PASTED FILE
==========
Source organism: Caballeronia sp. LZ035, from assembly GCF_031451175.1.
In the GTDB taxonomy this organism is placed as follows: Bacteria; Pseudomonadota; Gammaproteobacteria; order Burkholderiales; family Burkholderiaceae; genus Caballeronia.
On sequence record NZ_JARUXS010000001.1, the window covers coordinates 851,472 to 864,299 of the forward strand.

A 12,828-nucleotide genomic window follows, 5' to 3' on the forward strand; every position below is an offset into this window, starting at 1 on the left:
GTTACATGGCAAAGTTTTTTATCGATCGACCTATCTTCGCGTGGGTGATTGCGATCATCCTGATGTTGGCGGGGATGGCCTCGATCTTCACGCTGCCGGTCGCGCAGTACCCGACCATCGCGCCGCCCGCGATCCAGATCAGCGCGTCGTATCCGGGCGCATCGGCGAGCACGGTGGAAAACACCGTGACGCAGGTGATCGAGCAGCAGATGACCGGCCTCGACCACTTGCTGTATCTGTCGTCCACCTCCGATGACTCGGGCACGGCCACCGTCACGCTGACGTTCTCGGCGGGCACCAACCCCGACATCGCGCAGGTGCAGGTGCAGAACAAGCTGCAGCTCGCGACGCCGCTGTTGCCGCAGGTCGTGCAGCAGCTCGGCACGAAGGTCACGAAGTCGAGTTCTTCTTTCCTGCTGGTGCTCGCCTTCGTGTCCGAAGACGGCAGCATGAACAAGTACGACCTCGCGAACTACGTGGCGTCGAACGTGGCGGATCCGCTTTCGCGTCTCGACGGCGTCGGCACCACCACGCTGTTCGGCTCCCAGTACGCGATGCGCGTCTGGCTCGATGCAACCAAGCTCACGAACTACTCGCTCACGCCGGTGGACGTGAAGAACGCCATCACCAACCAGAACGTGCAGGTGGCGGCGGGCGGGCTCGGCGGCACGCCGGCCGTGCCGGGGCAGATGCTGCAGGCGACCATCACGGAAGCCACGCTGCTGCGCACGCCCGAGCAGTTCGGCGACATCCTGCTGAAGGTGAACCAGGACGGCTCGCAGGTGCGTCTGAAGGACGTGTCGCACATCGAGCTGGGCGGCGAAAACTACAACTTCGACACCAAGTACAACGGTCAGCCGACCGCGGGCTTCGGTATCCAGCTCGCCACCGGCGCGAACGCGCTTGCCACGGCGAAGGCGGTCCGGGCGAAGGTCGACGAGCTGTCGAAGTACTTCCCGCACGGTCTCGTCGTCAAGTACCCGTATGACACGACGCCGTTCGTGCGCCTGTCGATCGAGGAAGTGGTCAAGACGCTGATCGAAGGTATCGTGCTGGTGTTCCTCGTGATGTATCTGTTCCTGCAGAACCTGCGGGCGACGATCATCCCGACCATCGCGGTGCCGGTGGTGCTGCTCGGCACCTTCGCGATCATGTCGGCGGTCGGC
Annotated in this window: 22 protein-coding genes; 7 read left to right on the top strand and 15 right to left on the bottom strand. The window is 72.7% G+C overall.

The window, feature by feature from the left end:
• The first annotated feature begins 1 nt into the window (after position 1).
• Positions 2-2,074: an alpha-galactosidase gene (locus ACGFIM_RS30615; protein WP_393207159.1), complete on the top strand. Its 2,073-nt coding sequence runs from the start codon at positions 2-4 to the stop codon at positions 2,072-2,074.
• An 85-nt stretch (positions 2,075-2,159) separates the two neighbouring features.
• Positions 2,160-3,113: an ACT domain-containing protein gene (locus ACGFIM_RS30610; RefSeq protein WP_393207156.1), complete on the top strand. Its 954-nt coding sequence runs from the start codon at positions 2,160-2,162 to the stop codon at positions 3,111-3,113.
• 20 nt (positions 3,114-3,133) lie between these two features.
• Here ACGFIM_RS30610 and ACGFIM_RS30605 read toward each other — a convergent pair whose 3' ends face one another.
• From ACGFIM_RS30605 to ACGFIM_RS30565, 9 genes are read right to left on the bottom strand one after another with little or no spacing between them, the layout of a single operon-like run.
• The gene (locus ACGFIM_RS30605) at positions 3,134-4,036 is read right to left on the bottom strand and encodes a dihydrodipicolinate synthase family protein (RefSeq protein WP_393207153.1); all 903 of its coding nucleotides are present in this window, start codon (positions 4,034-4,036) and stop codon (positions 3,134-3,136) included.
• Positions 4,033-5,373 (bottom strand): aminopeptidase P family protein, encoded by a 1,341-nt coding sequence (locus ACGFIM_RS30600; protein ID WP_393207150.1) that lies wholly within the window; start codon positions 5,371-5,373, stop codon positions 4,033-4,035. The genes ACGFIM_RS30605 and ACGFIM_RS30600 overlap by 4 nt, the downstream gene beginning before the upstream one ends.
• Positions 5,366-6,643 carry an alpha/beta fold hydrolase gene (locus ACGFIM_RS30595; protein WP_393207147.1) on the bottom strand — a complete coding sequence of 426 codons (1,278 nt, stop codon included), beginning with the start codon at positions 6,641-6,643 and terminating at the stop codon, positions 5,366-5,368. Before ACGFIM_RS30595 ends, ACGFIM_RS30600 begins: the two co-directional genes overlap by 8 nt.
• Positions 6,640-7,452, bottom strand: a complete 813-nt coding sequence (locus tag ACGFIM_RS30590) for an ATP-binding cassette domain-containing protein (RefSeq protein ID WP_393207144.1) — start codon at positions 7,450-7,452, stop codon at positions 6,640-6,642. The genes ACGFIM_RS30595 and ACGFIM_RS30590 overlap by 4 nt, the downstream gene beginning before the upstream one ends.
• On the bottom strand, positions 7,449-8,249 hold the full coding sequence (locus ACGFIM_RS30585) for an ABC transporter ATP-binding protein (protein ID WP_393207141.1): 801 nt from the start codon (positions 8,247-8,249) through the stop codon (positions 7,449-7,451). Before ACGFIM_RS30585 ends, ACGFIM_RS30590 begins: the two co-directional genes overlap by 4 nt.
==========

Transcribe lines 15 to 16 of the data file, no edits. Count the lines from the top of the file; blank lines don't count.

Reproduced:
• The gene (locus ACGFIM_RS30605) at positions 3,134-4,036 is read right to left on the bottom strand and encodes a dihydrodipicolinate synthase family protein (RefSeq protein WP_393207153.1); all 903 of its coding nucleotides are present in this window, start codon (positions 4,034-4,036) and stop codon (positions 3,134-3,136) included.
• Positions 4,033-5,373 (bottom strand): aminopeptidase P family protein, encoded by a 1,341-nt coding sequence (locus ACGFIM_RS30600; protein ID WP_393207150.1) that lies wholly within the window; start codon positions 5,371-5,373, stop codon positions 4,033-4,035. The genes ACGFIM_RS30605 and ACGFIM_RS30600 overlap by 4 nt, the downstream gene beginning before the upstream one ends.